Oftentimes history distills the entirety of a life into caricature — Genghis Khan as a barbarian; Cleopatra VII as a seductress; Napoleon Bonaparte as a ruthless emperor making up for his vertical inadequacies.
And so it is with Henry David Thoreau — the 19th-century author and philosopher is often remembered as a recluse and a malcontent, based solely on his two-year, back-to-the-land experiment in Concord that led to his famous book, “Walden.’’
But if time tells us anything, it’s that lives have many dimensions — and that is what the Freedom’s Way National Heritage Area hopes to emphasize with the launch of a program exploring the complexities of Thoreau’s life beyond the legendary pond and surrounding woods.
“He’s got a reputation for being very connected to Concord and Walden, which of course he was,” said Corinne H. Smith, an Athol-based historian whose book, “Westward I Go Free: Tracing Thoreau’s Last Journey,” came out earlier this year. “But he did travel a fair amount in his lifetime.”
“In Thoreau’s Footsteps” is a multiyear venture launched this summer by Freedom’s Way — which is headquartered in the Devens area and extends to 45 cities and towns in Massachusetts and New Hampshire — and supported by local historical societies and cultural councils. It entails a series of events aiming to illustrate Thoreau’s travels throughout the region, as well as his passion for nature, science, and philosophy.
The last events this season will commemorate his connection to Ayer (in his day known as Groton Junction).
At 7 p.m. Thursday, Smith will give a talk at Ayer Town Hall, and on Sept. 29, historic interpreter Richard Smith (no relation) will portray Thoreau as a 19th-century guide on a nature walk along the Nashua River Rail Trail.
Previous events have taken place in Concord, Fitchburg, Medford, Westminster, and at Mount Wachusett in Princeton.
“It’s almost like Concord is finally sharing Henry Thoreau with the rest of New England,” said Richard Smith, who has been portraying him since 1999, and now does it full time, with roughly 90 events this year at Walden Pond and at colleges, high schools, churches, and libraries.
Because Thoreau was so meticulous and dedicated to keeping up his daily journal, researchers know he visited at least 39 of the 45 towns in the Freedom’s Way National Heritage Area, Corinne Smith said.
One of his most notable local travels took place in 1842, when he walked with a friend from Concord to Mount Wachusett. Along the way, the pair passed through Acton, Maynard, Stow, Bolton, Lancaster, and Sterling; and on the way back, they meandered through Harvard and Boxborough.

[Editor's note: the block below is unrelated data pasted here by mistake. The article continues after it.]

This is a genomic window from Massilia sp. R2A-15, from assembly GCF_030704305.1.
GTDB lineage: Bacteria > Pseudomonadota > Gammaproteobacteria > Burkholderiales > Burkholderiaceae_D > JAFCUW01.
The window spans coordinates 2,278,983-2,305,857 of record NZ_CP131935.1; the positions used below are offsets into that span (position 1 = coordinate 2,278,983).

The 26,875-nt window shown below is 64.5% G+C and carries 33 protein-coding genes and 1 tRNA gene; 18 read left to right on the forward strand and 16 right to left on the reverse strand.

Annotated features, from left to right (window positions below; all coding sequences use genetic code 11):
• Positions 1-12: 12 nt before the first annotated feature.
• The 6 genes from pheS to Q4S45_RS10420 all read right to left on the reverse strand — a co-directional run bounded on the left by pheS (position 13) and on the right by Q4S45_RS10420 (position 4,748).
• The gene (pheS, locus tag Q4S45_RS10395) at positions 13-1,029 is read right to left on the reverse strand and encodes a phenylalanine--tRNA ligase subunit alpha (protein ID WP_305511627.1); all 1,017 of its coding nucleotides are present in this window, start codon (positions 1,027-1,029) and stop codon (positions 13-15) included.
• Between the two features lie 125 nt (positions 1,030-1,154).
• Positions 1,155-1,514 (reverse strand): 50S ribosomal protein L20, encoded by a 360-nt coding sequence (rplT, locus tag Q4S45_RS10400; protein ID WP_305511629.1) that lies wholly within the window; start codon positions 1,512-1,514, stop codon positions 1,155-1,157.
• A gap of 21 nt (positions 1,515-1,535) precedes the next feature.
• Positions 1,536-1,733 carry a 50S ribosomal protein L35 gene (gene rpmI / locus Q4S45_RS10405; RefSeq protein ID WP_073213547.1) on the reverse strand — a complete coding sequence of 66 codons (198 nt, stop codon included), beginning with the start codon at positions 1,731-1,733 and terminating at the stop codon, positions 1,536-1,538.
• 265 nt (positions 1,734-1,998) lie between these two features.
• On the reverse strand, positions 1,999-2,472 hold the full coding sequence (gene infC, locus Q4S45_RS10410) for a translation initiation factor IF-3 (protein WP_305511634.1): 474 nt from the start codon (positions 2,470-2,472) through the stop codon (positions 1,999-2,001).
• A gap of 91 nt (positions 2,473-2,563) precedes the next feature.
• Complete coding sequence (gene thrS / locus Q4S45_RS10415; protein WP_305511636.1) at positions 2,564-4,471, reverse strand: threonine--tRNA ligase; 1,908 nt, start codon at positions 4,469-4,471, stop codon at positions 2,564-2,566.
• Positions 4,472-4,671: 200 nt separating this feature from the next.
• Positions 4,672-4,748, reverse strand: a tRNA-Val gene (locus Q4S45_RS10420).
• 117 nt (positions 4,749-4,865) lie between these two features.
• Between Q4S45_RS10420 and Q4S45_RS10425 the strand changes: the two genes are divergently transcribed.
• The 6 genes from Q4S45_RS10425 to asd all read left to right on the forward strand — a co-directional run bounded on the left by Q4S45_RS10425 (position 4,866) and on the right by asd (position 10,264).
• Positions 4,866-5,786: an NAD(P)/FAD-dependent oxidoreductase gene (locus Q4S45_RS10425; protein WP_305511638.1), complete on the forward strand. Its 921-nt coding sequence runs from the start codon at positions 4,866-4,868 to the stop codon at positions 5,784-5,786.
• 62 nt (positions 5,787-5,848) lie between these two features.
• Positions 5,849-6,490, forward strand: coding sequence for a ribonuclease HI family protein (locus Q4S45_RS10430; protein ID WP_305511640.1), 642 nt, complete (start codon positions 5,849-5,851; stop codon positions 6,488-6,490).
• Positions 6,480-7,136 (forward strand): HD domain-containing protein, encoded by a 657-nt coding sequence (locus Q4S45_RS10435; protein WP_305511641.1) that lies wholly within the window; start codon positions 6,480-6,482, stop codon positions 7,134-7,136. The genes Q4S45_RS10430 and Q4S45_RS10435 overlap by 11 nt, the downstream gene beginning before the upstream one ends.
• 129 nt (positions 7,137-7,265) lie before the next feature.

Meanwhile, he lectured in Amherst, N.H., Bedford, Lincoln, and Medford, and cruised along several local rivers, including the Concord, Sudbury, Assabet, and Merrimack.
As Smith explains it, Thoreau walked at first to get to his destinations; but as the railroads flourished, he took full advantage of them. (This is contrary to the belief, she noted, that he was a Luddite.)
And that’s where he developed his connection with Ayer; at the time, Smith said, it was a major railroad hub, with at least three trains going back and forth to Worcester each day. She estimates that he visited the town at least 22 times.
“No matter where Henry wanted to go west of Concord, he always had to go through Ayer,” she said. But he didn’t write specifically about the town, as “he was often on his way somewhere else.”
Meanwhile, he also visited Maine and Cape Cod, and made at least four trips to Mount Monadnock in New Hampshire. And Smith’s 400-plus-page book details his last great excursion, to Minnesota alongside Horace Mann Jr. in the summer of 1861, when the country was embroiled in war. When he returned to Concord, he only lived another nine months before dying of tuberculosis.
“He never would have lived anywhere else, he loved his hometown,” Smith said. But at the same time, she said, “he was more of a traveler than people give him credit for.”
And also much more complex and multitalented than many people realize.
Richard Smith, for his part, describes Thoreau as the best writer of the transcendentalists (a philosophical movement in New England in the 1830s and ’40s that emphasized the inherent goodness of man and nature and the corruptive nature of society), a “troublemaker” who questioned authority, admittedly “kind of weird,” and also incredibly spiritual and possessing a great sense of humor.
“He was a total iconoclast — he did his own thing and didn’t care what anybody thought. I find that most attractive about him,” Richard Smith said.Continued...